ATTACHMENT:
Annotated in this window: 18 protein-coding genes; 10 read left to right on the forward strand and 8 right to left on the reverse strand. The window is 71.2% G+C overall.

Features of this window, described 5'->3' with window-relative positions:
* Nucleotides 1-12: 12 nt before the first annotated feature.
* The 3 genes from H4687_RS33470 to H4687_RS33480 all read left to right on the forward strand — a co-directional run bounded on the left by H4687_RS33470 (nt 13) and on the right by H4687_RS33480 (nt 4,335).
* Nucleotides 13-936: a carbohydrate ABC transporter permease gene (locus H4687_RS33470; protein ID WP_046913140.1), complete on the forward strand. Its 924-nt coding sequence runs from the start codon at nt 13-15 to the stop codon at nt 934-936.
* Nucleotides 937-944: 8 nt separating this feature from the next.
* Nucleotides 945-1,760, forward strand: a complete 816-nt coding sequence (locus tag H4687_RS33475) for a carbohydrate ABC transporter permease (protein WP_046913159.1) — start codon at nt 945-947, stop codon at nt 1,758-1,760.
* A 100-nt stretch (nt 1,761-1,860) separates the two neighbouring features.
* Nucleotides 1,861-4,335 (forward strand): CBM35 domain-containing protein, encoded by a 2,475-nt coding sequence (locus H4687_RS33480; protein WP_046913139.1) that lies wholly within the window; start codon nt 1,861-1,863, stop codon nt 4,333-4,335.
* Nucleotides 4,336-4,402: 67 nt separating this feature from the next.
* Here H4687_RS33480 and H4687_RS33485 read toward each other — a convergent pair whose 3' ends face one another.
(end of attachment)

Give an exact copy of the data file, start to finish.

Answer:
Annotated in this window: 18 protein-coding genes; 10 read left to right on the forward strand and 8 right to left on the reverse strand. The window is 71.2% G+C overall.

Features of this window, described 5'->3' with window-relative positions:
* Nucleotides 1-12: 12 nt before the first annotated feature.
* The 3 genes from H4687_RS33470 to H4687_RS33480 all read left to right on the forward strand — a co-directional run bounded on the left by H4687_RS33470 (nt 13) and on the right by H4687_RS33480 (nt 4,335).
* Nucleotides 13-936: a carbohydrate ABC transporter permease gene (locus H4687_RS33470; protein ID WP_046913140.1), complete on the forward strand. Its 924-nt coding sequence runs from the start codon at nt 13-15 to the stop codon at nt 934-936.
* Nucleotides 937-944: 8 nt separating this feature from the next.
* Nucleotides 945-1,760, forward strand: a complete 816-nt coding sequence (locus tag H4687_RS33475) for a carbohydrate ABC transporter permease (protein WP_046913159.1) — start codon at nt 945-947, stop codon at nt 1,758-1,760.
* A 100-nt stretch (nt 1,761-1,860) separates the two neighbouring features.
* Nucleotides 1,861-4,335 (forward strand): CBM35 domain-containing protein, encoded by a 2,475-nt coding sequence (locus H4687_RS33480; protein WP_046913139.1) that lies wholly within the window; start codon nt 1,861-1,863, stop codon nt 4,333-4,335.
* Nucleotides 4,336-4,402: 67 nt separating this feature from the next.
* Here H4687_RS33480 and H4687_RS33485 read toward each other — a convergent pair whose 3' ends face one another.